VULTURE. The treatment of this word is too varied to justify listing comparisons between VSS. Three words are so tr. in the KJV, one prob. being a Heb. textual error. In the RSV four Heb. words are so tr.; in both VSS the contexts are either food lists or purely fig., giving no help in identification. See Eagle, Osprey, Ossifrage and Birds of Prey for Heb. words. Palestine has at least three resident species—black, bearded, and griffon—while the conspicuous black-and-white Egyp. vulture is a summer breeder. All are scavengers that find life more difficult in countries where civilization has brought sanitary methods of refuse disposal. The larger wild animals have become scarce and almost the only carcasses likely to become available to vultures in Pal. are those of sheep, goats, and camels which have died of disease and are not acceptable as food.
The bearded and black vultures are birds of the desert edge, where they nest on cliffs and escarpments. The griffon has a wider distribution and one long-used nesting place is in the crags above the Valley of the Doves, W of Lake of Galilee. The griffon is huge, though not the biggest of all vultures, with a length of between three and four ft. and a wing spread of roughly eight ft. It is dirty brown, with a pale, down-covered head, but color is not distinguishable as it soars on motionless wings several thousands of ft. above the ground. The Egyp. vulture is smaller, only twenty-four inches long, and easily identified, for both sexes are black and white, with bare yellow face.
It is generally agreed that Heb. נֶ֫שֶׁר, H5979, and Gr. αετός include both eagles and vultures, and that in some passages it would be better to tr. vulture; e.g. (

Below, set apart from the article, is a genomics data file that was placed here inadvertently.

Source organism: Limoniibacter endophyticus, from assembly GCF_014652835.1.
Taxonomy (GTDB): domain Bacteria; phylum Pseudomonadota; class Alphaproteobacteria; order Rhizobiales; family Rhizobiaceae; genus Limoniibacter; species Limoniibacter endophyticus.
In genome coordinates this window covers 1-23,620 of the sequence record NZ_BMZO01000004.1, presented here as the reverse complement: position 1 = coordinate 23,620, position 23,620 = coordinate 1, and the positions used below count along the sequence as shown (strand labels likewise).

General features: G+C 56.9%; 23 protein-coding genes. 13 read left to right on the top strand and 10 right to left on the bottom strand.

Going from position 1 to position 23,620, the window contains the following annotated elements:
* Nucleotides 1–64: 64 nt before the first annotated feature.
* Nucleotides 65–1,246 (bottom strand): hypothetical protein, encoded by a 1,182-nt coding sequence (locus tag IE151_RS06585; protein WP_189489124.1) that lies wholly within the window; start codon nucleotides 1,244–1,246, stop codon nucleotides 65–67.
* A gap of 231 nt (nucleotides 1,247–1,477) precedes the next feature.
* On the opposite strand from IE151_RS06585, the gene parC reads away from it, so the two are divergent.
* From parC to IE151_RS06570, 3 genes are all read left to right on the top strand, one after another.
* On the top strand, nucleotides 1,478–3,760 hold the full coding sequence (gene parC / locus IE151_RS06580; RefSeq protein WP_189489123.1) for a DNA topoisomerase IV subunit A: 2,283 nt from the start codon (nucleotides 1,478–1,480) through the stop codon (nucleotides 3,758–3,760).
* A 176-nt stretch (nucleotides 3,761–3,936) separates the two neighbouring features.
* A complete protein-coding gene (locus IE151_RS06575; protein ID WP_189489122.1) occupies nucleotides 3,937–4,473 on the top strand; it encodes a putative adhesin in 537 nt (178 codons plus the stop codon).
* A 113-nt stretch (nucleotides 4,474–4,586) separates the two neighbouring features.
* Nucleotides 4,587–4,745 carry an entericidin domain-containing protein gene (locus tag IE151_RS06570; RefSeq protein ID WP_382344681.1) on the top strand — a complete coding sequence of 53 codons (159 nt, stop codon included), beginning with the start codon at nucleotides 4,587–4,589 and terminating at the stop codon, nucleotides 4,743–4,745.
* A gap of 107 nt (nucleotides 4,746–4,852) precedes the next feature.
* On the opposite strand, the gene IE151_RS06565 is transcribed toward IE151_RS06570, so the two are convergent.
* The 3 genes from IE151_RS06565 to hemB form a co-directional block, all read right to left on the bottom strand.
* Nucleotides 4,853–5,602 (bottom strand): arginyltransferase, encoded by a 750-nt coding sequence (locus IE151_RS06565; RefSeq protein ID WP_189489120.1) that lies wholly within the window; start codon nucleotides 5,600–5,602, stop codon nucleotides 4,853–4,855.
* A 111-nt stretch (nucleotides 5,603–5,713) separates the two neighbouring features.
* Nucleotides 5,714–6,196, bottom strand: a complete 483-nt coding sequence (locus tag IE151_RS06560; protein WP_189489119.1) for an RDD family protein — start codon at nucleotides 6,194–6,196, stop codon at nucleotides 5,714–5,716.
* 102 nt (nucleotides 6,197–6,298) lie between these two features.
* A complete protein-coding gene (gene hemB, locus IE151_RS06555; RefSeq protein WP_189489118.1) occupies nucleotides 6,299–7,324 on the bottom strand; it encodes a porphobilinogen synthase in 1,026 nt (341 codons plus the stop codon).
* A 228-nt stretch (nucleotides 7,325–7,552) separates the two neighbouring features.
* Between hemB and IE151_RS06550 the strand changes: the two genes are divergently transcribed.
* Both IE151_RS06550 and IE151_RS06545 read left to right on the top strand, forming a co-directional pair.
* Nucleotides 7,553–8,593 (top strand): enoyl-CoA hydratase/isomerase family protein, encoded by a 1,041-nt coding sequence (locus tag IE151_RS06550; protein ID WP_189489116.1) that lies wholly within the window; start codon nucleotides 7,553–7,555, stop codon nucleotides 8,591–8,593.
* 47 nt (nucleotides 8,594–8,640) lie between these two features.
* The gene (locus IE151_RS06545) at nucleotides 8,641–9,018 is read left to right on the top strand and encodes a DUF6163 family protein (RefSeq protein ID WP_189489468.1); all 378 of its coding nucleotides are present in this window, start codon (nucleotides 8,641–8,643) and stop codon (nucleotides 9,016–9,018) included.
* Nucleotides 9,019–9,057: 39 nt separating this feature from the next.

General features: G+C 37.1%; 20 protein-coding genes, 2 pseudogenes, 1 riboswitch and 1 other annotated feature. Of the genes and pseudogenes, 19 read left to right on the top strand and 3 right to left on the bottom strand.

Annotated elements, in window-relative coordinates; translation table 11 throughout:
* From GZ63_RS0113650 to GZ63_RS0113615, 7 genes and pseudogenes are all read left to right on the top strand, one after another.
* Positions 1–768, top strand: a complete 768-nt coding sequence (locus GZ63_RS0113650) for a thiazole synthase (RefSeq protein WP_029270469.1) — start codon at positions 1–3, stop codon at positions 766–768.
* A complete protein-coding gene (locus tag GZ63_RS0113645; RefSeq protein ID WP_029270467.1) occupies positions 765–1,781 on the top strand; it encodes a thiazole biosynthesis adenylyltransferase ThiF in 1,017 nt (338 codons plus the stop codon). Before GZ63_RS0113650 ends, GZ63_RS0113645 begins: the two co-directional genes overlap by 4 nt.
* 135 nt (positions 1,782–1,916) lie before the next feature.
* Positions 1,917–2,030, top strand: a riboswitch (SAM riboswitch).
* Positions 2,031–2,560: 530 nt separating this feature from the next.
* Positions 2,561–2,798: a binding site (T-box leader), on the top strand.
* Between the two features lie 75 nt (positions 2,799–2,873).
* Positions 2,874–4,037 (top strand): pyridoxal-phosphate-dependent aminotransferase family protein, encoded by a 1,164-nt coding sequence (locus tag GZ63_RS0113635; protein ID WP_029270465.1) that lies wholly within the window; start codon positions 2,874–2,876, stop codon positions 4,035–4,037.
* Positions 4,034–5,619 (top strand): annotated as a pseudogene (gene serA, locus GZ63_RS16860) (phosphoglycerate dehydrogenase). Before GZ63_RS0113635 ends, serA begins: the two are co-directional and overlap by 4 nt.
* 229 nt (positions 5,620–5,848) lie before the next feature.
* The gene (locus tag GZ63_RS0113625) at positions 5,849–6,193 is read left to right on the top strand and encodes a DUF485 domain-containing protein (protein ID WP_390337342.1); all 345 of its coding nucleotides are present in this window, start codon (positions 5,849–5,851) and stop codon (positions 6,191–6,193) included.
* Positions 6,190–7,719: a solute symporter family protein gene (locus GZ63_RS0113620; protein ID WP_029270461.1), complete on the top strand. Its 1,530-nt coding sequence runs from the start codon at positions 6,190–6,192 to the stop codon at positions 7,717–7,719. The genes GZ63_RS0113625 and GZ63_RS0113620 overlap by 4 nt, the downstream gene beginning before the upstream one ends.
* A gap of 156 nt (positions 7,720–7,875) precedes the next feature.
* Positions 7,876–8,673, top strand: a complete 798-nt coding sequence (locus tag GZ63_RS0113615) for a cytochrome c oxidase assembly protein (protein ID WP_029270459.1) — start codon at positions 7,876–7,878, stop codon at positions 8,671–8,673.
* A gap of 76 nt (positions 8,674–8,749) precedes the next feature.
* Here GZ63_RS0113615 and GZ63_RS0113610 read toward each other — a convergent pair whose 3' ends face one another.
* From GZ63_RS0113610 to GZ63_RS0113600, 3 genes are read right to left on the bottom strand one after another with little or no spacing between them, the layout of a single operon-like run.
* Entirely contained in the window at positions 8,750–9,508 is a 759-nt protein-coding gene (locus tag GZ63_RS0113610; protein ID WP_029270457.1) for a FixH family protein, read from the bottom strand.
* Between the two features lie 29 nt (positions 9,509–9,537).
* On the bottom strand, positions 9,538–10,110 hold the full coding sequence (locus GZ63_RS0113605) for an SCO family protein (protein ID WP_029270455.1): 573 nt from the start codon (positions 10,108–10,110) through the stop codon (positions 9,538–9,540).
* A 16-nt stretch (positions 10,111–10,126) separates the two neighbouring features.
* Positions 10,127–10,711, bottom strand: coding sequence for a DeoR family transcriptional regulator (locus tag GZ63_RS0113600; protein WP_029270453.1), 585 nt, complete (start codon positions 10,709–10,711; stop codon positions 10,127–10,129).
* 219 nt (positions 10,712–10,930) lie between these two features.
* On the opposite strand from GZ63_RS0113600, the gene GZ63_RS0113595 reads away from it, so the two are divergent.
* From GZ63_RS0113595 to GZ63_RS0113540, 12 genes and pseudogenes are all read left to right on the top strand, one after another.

See under nodetitle.
International Standard Bible Encyclopedia (1915)
Any member of a family of large birds that subsist wholly or in part on carrion. The largest vulture of Palestine was the Lammer-geier. This bird waited until smaller vultures, eagles and hawks stripped a carcass to the bone, then carried the skeleton aloft and dashed it on the rocks until the marrow could be secured. This was a favorite delicacy. This bird was fond of tortoise also, and is said to have dropped the one that struck the bald head of Aeschylus, which the bird mistook for a stone, so causing the death of the poet. Several smaller species, including "Pharaoh’s chickens," flocked all over Palestine. These were protected by a death penalty for their value as scavengers in cities. They fed on carcasses of animals that killed each other, ate putrid fish under the nests of pelican and cormorant, followed caravans across the desert, and were ready for offal thrown from animals dressed for feasting. They flocked over the altars for the entrails from sacrifice, and devoured scraps cast aside by tent-dwellers and residents of cities. They paired with affectionate courting and nested in crevices, in walls, hollow trees and on cliffs. They raised only one pair of young to the season, as the nestlings were over two months old before they took wing. The young were white at first, then black feathers enveloped them. On account of their steady diet of carrion, no one ever has been able to use their flesh for food, although some daring ornithologists have tried. For this reason the vulture was placed among the abominations and should by right have headed the lists (